Edmonton brothers who went hungry give back to food bank
‘That really got us through the hardest times in our lives’
Brothers Matti, Hani and Moe Barzagar own a successful construction company in Edmonton, but growing up, there were many times when they had nothing to eat.
Hani said he distinctly remembers the stress of "coming to school and really starving."
"I remember going to school wondering, 'What am I going to have for lunch?' or even being jealous of other kids eating."
The Barzagar family arrived in Canada in 1997. Their father had applied for a business visa back in 1990 to expand the jewelry store business he started in Kuwait, but for years it wasn't approved.
Then the 1991 Persian Gulf War hit.
When Iraq invaded Kuwait, the family of seven was forced to flee to Iran. Later, they moved back to Kuwait, but by then, their father's businesses had been destroyed.
They left once they received their visa to Canada, settling first in Halifax. They had almost nothing.
"Things got worse and worse over time, and we didn't know the food bank even existed," Hani said.
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Hani said that when a social worker delivered a meal to them from the food bank it changed their lives.
"You have no idea the joy that it brought to our life, because we could go to school and have snacks at lunch and go home and have something to eat," he said.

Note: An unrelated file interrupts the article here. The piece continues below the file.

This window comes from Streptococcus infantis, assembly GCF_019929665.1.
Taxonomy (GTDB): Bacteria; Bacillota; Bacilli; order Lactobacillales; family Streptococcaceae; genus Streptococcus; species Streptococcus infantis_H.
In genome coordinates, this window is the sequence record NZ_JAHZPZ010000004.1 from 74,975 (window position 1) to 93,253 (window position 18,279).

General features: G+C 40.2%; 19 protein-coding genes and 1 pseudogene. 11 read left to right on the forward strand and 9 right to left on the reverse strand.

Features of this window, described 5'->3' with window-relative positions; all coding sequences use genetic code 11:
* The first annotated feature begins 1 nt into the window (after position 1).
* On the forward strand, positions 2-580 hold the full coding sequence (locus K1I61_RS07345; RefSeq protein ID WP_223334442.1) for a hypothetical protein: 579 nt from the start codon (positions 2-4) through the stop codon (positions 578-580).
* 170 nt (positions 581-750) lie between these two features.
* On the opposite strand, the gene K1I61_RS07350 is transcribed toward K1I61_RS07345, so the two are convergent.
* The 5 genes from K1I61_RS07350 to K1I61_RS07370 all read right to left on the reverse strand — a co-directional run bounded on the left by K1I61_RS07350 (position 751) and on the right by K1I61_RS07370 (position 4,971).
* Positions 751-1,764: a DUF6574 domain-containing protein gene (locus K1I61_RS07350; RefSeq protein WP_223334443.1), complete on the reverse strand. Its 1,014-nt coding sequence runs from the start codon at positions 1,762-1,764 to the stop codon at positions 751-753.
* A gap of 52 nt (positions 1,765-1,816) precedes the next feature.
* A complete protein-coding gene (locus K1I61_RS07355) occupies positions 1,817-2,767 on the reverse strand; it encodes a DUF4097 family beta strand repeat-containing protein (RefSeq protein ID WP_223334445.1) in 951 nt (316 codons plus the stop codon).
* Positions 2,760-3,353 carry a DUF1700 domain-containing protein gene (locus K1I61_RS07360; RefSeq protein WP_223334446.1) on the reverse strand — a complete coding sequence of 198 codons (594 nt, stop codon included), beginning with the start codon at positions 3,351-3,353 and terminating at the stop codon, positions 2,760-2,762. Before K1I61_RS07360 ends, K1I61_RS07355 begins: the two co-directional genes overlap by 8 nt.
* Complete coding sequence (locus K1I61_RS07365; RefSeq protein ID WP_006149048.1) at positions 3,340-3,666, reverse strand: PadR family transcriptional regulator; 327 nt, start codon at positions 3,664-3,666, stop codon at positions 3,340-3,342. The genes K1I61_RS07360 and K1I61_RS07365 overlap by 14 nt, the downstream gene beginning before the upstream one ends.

"I remember being able to fit in with the rest of the guys now, because I didn't have to sit there and be jealous of the guy that's eating a Snickers bar or a Twix bar."
The first time the family ate turkey was their first Christmas in Canada. It was donated to them through the food bank. The brothers say they can still remember the taste.
"That really got us through the hardest times in our lives," Hani said.
Eventually Matti, one of the older siblings, moved to Edmonton in 2006 to start working in the construction industry.
Hani and Moe soon followed. The three now run HIBCO, a residential and commercial construction company.
"Over the years, as we gained steam and grew as a company and [now are] doing so well, we can't help but think, 'How would we be here today if it wasn't for the food bank?'" Moe said, "So any chance we get we try to give back."
Hanni said after the food bank sent them a $18,000 cheque for their work, they turned around and cut them a cheque for the same amount.
"I know I did that for my mom because she was so proud," he said, "It's not easy to sit there and take from somebody, from the food bank or somebody that gives.
"It's hard because everyone wants to be independent, everybody wants to be on their own."
Since then the company now routinely does construction work for the Edmonton Food Bank and hosts fundraisers.
"We were in need. When we needed it people were there to support us," said Hani.
"Now I know for the rest of our lives we'll be giving back."
With files from Kim Nakrieko